Echium plantagineum

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Echium plantagineum
Echium April 2010-2.jpg
In Portugal
Scientific classification
Kingdom: Plantae
(unranked): Angiosperms
(unranked): Eudicots
(unranked): Asterids
Order: (unplaced)
Family: Boraginaceae
Genus: Echium
Species: E. plantagineum
Binomial name
Echium plantagineum
L.

Echium plantagineum, commonly known as purple viper's bugloss or Paterson's curse, is a species of Echium native to western and southern Europe (from southern England south to Iberia and east to the Crimea), northern Africa, and southwestern Asia (east to Georgia).[1][2] It has also been introduced to Australia, South Africa and United States, where it is an invasive weed. Due to a high concentration of pyrrolizidine alkaloids, it is poisonous to grazing livestock, especially those with simple digestive systems, like horses. The toxins are cumulative in the liver, and death results from too much Paterson's curse in the diet.

Description[edit]

Echium plantagineum is a winter annual plant growing to 20–60 cm tall, with rough, hairy, lanceolate leaves up to 14 cm long. The flowers are purple, 15–20 mm long, with all the stamens protruding, and borne on a branched spike.[3][4]

Invasive species[edit]

In Adelaide, South Australia

E. plantagineum has become an invasive species in Australia, where it is also known as Salvation Jane (particularly in South Australia), blueweed, Lady Campbell weed, and Riverina bluebell.

In the United States the species has become naturalised in parts of California, Oregon, and some eastern states and areas such as northern Michigan.[5] In Oregon it has been declared a noxious weed.[6]

Medical research[edit]

In a study funded by the National Center for Complementary and Alternative Medicine (part of the National Institutes of Health in the United States), the seeds were found to lower triglycerides. Researchers at Wake Forest University and the Harvard Center for Botanical Lipids fed mice a diet supplemented with echium oil and found that it had effects similar to fish oil in lowering triglyceride levels in blood plasma and the liver.[7]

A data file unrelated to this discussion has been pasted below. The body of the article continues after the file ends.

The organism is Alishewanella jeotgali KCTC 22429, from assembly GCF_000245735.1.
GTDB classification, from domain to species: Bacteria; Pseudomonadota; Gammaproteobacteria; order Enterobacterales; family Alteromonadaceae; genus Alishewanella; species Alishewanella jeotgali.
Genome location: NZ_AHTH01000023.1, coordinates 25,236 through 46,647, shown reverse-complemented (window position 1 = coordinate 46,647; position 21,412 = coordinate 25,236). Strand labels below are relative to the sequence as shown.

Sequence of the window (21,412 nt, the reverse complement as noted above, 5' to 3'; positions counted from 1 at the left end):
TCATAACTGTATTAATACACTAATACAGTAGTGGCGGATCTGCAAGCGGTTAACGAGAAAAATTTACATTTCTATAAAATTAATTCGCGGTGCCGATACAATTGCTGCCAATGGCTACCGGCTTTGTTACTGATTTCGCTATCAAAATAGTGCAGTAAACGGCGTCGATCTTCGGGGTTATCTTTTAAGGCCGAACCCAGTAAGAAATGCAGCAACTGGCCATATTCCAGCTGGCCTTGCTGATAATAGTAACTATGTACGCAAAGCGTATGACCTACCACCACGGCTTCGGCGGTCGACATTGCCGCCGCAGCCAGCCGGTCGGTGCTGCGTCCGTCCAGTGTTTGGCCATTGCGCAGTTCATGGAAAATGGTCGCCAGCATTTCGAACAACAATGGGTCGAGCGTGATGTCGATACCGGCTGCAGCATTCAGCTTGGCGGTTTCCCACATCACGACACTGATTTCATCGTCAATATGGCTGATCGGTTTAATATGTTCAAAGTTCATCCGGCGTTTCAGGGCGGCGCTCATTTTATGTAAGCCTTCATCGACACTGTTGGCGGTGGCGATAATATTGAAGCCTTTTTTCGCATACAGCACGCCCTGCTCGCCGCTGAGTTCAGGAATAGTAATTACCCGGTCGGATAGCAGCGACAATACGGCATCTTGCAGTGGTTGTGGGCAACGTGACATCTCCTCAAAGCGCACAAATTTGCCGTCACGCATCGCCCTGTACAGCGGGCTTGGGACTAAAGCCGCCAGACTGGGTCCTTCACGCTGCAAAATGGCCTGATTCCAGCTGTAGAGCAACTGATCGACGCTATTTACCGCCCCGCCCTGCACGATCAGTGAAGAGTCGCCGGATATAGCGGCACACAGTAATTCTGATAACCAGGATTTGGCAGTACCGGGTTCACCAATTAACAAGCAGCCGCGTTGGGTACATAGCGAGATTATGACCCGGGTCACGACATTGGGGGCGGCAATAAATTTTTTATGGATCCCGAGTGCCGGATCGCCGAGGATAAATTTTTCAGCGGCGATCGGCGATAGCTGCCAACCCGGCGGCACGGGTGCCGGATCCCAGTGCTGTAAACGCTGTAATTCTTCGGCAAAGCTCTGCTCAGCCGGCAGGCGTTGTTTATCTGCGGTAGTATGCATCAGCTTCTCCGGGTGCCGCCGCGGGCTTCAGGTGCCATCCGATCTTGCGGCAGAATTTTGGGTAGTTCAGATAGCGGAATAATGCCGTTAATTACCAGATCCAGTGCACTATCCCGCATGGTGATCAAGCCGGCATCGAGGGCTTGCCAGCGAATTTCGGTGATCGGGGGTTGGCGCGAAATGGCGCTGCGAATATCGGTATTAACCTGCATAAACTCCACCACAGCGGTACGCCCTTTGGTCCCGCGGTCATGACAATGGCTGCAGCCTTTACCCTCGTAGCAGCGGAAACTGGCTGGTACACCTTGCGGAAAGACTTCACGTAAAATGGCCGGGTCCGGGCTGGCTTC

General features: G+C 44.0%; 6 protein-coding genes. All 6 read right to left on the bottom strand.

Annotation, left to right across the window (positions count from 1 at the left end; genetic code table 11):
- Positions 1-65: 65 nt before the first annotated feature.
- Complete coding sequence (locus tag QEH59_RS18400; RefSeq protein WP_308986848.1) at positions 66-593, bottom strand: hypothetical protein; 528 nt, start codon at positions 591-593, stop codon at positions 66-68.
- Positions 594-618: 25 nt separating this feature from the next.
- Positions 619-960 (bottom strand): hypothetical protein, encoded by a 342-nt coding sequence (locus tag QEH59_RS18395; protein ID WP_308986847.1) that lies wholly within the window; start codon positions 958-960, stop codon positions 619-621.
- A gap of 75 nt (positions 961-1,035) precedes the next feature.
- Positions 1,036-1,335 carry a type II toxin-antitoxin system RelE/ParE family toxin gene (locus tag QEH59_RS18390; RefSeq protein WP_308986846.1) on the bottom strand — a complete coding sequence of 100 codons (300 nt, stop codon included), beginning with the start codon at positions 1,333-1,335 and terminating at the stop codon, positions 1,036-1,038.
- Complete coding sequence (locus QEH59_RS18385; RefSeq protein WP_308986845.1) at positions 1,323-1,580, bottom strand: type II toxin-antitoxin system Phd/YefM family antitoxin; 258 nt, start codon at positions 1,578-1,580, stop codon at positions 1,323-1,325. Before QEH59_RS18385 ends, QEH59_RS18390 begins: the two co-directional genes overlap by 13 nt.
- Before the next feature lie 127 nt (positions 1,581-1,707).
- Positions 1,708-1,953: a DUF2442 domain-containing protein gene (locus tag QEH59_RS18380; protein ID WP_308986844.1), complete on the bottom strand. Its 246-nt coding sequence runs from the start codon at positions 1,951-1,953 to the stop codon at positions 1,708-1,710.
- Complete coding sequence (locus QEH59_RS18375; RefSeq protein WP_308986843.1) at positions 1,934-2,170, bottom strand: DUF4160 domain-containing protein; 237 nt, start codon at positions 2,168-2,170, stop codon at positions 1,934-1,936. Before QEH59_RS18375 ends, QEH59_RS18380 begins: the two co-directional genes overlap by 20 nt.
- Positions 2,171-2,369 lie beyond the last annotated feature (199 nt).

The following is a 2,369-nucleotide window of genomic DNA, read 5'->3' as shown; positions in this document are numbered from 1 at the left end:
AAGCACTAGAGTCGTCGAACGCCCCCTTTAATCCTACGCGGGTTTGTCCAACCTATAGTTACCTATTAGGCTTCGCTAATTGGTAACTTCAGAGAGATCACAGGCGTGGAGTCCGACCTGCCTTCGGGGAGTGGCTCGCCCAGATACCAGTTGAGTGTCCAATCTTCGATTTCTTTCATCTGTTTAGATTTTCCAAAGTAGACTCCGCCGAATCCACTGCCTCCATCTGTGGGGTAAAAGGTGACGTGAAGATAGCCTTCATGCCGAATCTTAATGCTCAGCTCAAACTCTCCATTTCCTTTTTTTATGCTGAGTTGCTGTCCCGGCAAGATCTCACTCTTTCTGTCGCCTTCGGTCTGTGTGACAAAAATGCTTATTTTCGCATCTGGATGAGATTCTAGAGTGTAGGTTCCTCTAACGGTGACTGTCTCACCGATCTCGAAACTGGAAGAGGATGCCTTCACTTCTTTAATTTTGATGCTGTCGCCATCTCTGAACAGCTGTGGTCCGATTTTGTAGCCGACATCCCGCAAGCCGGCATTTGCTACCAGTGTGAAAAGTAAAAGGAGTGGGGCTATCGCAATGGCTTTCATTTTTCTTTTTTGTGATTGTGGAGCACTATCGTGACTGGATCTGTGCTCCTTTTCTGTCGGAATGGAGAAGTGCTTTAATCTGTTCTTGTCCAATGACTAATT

Cosmetics[edit]

Echium oil contains high levels of alpha linolenic acid (ALA), gamma linolenic acid (GLA), and stearidonic acid (SDA), making it valuable in cosmetic and skin care applications, with further potential as an alternative to dietary fish oils.[8]

Toxicity[edit]

Echium plantagineum contains pyrrolizidine alkaloids and is poisonous.[9] When eaten in large quantities, it causes reduced livestock weight and death, in severe cases. Paterson's curse can kill horses[10] and irritate the udders of dairy cows and the skin of humans. After the 2003 Canberra bushfires a large bloom of the plant occurred on the burned land, and many horses became ill and died from grazing on it.[11] Because the alkaloids can also be found in the nectar of Paterson's curse, the honey made from it should be blended with other honeys to dilute the toxins.

References[edit]

  1. ^ Echium plantagineum. Flora Europaea.
  2. ^ Echium plantagineum. Germplasm Resources Information Network.
  3. ^ Blamey, M. & C. Grey-Wilson. Flora of Britain and Northern Europe. 1989. ISBN 0-340-40170-2
  4. ^ Piggin, C. M. & A. W. Sheppard. (1995). Echium plantagineum L. In: Groves, R. H., R. C. H. Shepherd, and R. G. Richardson, (eds.) The Biology of Australian Weeds Vol 1. R. G. and F. J. Richardson, Melbourne. pp 87-110.
  5. ^ "Paterson's Curse Echium plantagineum in the Pacific Northwest". Oregon State University. 2010-09-24. 
  6. ^ "Paterson's Curse". Oregon Department of Agriculture. 2013-10-20. 
  7. ^ Echium Oil Reduces Triglyceride Levels in Mice. Research Spotlight. National Center for Complementary and Alternative Medicine (NCCAM). 2012.
  8. ^ National Non-Food Crops Centre. NNFCC Crop Factsheet: Echium
  9. ^ The MERCK Veterinary Manual, Table 5
  10. ^ Patersons Curse and Horse Health
  11. ^ Paterson's curse poisoning in horses. Animal Health Surveillance Quarterly Report 8(4) Oct-Dec 2003.